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Durham University

Department of Geography

Departmental Research Projects

Publication details

Kemp, A.C., Wright, A.J., Edwards, R.J., Barnett, R.L., Brain, M.J., Kopp, R.E., Cahill, N., Horton, B.P., Charman, D.J., Hawkes, A.D., Hill, T.D. & van de Plassche, O. Relative sea-level change in Newfoundland, Canada during the past ∼3000 years. Quaternary Science Reviews. 2018;201:89-110.

Author(s) from Durham

Abstract

Several processes contributing to coastal relative sea-level (RSL) change in the North Atlantic Ocean are observed and/or predicted to have distinctive spatial expressions that vary by latitude. To expand the latitudinal range of RSL records spanning the past ∼3000 years and the likelihood of recognizing the characteristic fingerprints of these processes, we reconstructed RSL at two sites (Big River and Placentia) in Newfoundland from salt-marsh sediment. Bayesian transfer functions established the height of former sea level from preserved assemblages of foraminifera and testate amoebae. Age-depth models constrained by radiocarbon dates and chronohorizons estimated the timing of sediment deposition. During the past ∼3000 years, RSL rose by ∼3.0 m at Big River and by ∼1.5 m at Placentia. A locally calibrated geotechnical model showed that post-depositional lowering through sediment compaction was minimal. To isolate and quantify contributions to RSL from global, regional linear, regional non-linear, and local-scale processes, we decomposed the new reconstructions (and those in an expanded, global database) using a spatio-temporal statistical model. The global component confirms that 20th century sea-level rise occurred at the fastest, century-scale rate in over 3000 years (P > 0.999). Distinguishing the contributions from local and regional non-linear processes is made challenging by a sparse network of reconstructions. However, only a small contribution from local-scale processes is necessary to reconcile RSL reconstructions and modeled RSL trends. We identified three latitudinally-organized groups of sites that share coherent regional non-linear trends and indicate that dynamic redistribution of ocean mass by currents and/or winds was likely an important driver of sea-level change in the North Atlantic Ocean during the past ∼3000 years.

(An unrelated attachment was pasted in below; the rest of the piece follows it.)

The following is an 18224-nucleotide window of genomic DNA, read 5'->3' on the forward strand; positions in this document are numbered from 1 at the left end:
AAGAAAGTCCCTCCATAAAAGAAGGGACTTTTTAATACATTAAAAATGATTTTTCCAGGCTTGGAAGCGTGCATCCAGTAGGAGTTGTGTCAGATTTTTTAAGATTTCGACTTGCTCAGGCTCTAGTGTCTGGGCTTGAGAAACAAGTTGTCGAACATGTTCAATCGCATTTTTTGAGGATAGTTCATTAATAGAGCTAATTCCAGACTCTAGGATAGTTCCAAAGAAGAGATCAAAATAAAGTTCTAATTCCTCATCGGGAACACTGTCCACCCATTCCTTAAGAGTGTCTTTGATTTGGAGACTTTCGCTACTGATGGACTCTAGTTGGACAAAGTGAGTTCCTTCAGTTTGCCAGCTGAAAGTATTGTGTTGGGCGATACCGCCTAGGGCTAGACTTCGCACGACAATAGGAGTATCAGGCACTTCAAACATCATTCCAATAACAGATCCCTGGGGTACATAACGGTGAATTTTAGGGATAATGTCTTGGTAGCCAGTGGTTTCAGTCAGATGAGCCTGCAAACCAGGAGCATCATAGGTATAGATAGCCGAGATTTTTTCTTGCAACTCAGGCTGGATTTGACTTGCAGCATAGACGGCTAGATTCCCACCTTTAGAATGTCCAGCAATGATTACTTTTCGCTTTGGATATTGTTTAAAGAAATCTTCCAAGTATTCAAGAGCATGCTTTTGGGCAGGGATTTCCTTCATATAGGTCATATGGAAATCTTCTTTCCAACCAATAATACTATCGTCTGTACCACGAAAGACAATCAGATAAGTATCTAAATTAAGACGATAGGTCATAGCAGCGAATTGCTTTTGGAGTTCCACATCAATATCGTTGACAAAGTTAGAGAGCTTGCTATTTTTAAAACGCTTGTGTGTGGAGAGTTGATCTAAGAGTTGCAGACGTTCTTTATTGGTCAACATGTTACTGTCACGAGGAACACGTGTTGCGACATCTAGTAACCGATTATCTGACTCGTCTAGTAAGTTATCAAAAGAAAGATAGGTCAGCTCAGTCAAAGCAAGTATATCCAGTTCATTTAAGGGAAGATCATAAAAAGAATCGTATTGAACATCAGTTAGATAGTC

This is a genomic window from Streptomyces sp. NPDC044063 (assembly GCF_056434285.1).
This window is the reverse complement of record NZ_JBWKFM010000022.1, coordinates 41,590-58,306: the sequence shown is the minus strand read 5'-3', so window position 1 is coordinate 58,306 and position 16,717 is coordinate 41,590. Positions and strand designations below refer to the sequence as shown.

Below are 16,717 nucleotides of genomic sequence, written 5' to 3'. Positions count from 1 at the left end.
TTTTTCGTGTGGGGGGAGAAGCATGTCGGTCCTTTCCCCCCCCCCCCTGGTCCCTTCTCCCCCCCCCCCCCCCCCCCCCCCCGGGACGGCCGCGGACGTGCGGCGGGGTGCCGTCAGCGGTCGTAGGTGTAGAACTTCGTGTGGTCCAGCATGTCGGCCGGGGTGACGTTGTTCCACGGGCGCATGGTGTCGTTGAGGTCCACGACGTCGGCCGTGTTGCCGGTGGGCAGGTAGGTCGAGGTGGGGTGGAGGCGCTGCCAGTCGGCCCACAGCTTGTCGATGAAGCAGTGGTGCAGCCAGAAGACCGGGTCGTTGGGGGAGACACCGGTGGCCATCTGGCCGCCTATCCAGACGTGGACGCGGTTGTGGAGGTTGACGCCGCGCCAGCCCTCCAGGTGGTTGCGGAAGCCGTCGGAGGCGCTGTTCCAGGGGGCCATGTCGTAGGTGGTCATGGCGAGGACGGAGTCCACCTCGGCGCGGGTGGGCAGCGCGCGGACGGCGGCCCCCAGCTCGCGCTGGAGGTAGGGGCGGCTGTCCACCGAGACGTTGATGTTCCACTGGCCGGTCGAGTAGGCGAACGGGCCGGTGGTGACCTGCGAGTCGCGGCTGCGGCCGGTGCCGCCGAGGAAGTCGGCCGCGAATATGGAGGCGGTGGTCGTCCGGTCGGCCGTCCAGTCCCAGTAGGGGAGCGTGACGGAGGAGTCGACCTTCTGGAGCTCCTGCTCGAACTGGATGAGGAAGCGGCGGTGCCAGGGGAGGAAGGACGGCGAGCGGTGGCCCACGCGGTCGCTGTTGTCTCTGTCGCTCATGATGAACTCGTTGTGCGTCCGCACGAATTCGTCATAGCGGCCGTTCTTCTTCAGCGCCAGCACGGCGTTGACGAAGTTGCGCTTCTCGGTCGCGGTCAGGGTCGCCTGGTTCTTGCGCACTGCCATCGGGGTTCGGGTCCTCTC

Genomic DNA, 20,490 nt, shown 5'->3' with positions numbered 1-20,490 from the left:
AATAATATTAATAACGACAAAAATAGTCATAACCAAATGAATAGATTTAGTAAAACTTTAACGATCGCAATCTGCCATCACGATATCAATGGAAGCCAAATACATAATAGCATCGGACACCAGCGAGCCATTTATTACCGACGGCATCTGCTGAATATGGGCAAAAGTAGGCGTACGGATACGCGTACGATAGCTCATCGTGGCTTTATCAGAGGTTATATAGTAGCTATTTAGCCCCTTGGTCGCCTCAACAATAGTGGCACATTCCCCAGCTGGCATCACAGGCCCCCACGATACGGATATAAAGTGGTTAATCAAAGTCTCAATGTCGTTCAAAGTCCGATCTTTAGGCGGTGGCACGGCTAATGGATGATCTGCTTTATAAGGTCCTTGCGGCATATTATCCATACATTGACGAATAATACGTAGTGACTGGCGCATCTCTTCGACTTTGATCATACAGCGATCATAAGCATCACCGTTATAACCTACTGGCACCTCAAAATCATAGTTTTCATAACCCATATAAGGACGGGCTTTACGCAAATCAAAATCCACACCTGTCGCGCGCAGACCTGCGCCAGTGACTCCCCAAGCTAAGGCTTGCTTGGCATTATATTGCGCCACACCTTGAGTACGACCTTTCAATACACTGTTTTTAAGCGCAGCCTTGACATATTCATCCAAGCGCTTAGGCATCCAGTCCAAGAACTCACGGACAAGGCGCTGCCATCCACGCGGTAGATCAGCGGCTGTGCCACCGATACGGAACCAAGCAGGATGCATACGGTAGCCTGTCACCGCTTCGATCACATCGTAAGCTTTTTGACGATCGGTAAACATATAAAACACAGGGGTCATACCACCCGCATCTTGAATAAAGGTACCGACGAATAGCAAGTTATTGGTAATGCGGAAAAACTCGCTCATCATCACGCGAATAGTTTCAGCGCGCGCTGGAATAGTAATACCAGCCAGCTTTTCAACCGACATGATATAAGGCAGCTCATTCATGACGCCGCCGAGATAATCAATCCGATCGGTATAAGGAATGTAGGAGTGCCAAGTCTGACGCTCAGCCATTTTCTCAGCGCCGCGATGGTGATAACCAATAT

Department of Geography